Saturday, December 6, 2008

Are You the King of the Jews? (John 18:33-35)

33 Then Pilate entered the Praetorium again, called Jesus, and said to Him, “Are You the King of the Jews?”

34 Jesus answered him, “Are you speaking for yourself about this, or did others tell you this concerning Me?”

35 Pilate answered, “Am I a Jew? Your own nation and the chief priests have delivered You to me. What have You done?”

Let’s review what has happened with Jesus up to this point. He had first been interrogated by Annas and then tried and convicted of blasphemy (at least in the Jewish authorities’ thinking) before the high priest Caiaphas and the entire Sanhedrin. The sentence handed down was death. However, under Roman law, the Jewish court had no legal authority to carry out the death penalty, so the Jewish authorities were required to hand Jesus over to be officially tried by the governor Pontius Pilate. This, at least legally speaking, was the real trial.

Pilate and the other Roman rulers could not care less whether or not Jesus or anyone else had committed blasphemy against the Jewish God. But one threat that they were very sensitive about was the threat of insurrection. And the majority of Pilate’s Jewish subjects were looking for a Messiah whom they believed would overthrow the Romans once for all and restore the Davidic Kingdom of Israel. Jesus had never given even a hint that he intended to overthrow Rome. But he did claim to be the Messiah. And, as Fr. Farley beautifully states:

“That was all they needed. The strategy of Jesus’ accusers was therefore to portray Him as having claimed to be such a violent and military Messiah and a threat to the Roman power. His accusers knew that He was nothing of the kind, of course, but that was not the point. The point was how to get Rome to execute Jesus. They therefore came with an accusation against Him which, if true, would result in the death penalty” (314).

Pilate doesn’t beat around the bush, but asks Jesus right away if he is guilty. Again, please indulge me as I quote at length from Fr. Farley, who sums up the situation more eloquently than I could. In his words, in Pilate’s first question,

“The You is emphatic, with the meaning, ‘You—bereft of power, weapons, armies and friends—You are this messianic firebrand?’ Jesus had been charged with being a dangerous insurrectionist, and this seemed manifestly absurd” (315).

Fr. Farley goes on to comment: “The answer to the question of whether or not He was the Messiah, of course, depended entirely on what one meant by the term ‘the King of the Jews.’ To the Romans, it could have only a military meaning, and the question would mean ‘Are you planning to defy and overthrow Roman power?’ To the Jews, the question could have a more spiritual meaning: ‘Are you a teacher of truth and a bringer of eternal life?” (315).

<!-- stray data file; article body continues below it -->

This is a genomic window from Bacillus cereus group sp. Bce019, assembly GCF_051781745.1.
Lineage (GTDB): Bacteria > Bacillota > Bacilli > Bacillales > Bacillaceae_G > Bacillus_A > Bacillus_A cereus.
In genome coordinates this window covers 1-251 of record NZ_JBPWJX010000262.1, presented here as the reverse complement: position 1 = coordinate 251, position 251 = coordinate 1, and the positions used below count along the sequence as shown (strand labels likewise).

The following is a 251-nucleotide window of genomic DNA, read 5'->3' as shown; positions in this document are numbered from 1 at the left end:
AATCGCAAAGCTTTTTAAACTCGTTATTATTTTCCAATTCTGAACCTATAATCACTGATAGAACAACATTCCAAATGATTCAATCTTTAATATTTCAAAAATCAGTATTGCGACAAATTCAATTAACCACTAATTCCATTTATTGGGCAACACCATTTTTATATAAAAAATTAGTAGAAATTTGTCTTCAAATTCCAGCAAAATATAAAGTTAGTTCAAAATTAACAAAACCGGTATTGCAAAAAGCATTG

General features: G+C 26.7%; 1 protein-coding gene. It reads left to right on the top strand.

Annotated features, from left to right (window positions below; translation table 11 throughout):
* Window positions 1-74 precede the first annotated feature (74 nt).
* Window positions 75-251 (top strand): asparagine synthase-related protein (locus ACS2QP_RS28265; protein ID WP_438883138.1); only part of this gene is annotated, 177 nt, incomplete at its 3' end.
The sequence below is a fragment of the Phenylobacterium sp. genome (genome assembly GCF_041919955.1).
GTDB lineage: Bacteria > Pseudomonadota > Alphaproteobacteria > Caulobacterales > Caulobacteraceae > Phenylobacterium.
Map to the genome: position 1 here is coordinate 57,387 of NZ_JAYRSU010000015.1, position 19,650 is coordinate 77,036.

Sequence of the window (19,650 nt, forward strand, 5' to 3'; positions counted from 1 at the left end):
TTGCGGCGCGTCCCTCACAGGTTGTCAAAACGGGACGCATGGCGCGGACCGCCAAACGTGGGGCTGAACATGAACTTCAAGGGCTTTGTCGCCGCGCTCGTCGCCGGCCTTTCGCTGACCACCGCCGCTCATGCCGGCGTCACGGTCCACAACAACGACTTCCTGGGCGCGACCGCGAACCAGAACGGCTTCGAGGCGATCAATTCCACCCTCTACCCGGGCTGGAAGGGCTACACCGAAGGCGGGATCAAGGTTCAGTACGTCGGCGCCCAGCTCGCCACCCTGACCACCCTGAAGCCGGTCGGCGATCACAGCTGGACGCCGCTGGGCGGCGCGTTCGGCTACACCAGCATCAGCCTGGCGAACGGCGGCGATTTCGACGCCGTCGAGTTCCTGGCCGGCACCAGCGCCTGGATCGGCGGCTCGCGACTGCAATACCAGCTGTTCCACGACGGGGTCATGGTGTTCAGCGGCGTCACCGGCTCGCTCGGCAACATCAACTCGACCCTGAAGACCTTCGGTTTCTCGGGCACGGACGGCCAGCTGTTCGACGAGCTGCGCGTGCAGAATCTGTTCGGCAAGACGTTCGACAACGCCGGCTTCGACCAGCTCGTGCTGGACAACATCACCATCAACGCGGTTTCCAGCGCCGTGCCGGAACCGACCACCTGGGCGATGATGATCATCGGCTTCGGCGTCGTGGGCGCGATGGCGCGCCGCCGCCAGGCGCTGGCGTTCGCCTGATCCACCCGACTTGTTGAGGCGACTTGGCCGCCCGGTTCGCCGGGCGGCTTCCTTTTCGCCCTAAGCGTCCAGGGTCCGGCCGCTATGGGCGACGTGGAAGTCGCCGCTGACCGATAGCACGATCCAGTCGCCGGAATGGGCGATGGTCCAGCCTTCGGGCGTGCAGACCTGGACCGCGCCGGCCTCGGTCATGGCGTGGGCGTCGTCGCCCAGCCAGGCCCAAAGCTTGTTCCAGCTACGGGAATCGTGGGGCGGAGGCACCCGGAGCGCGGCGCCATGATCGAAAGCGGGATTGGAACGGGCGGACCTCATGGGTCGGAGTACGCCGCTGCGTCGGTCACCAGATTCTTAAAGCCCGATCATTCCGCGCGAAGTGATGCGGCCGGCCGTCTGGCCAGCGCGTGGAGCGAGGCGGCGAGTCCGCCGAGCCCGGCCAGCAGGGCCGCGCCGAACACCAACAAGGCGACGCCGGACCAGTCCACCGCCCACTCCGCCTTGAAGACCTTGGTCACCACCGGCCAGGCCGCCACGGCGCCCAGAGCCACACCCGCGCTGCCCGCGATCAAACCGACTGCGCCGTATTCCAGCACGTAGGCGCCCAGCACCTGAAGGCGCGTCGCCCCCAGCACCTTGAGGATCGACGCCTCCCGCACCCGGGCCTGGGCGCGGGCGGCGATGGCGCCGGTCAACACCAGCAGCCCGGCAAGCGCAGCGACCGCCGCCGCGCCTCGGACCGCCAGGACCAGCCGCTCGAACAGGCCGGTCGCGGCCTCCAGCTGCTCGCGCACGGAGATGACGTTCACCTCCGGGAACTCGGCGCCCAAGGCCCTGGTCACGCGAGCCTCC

This is why Jesus asks Pilate where this idea of him being the King of the Jews came from. In essence, Jesus is asking, “Do you mean a Roman-style king--an earthly king, or a king in the spiritual sense?” He wants Pilate to tell him his frame of reference.

Pilate gives the answer when he derisively snorts, “am I a Jew?” In other words, he has no interest in the Jewish frame of reference. He doesn’t think like the Jews! He just wants to know if Jesus is planning to lead a rebellion and become the only kind of king that the Romans understand. And he is convinced that the Jews would not have delivered Jesus up if all they were concerned about was a theological dispute. “He must have done something criminal, something smacking of insurrection. Let Him come clean!” (Farley, 315).


Clint said...

I come to love and appreciate the Orthodox viewpoint(s) on various Biblical stories, such as this one. It has enriched my studies to no end - and I am just beginning.

Thanks for quoting from Fr. Farley's work, too.

Hans Lundahl said...

Which is the Greek text on "you say it"?

King means not only military commander but also judge and legislator.

Sermon of the Mount=legislation.
Not condemning adulteress=judging.

Saying truth was rather prerogative of either scribes and rabbis (since Ezra) or prophets (since Moses).

Fr. James Early said...


My pleasure. Fr. Farley is a very eloquent writer.


You raise some excellent points. The Greek text you are referring to, found in verse 37, is "συ απεκριθη ο ιησους συ λεγεις οτι βασιλευς ειμι εγω" (And Jesus answered and said, 'You say that I am a king.'). I'll comment on that in my next post, which I hope to finish by tonight.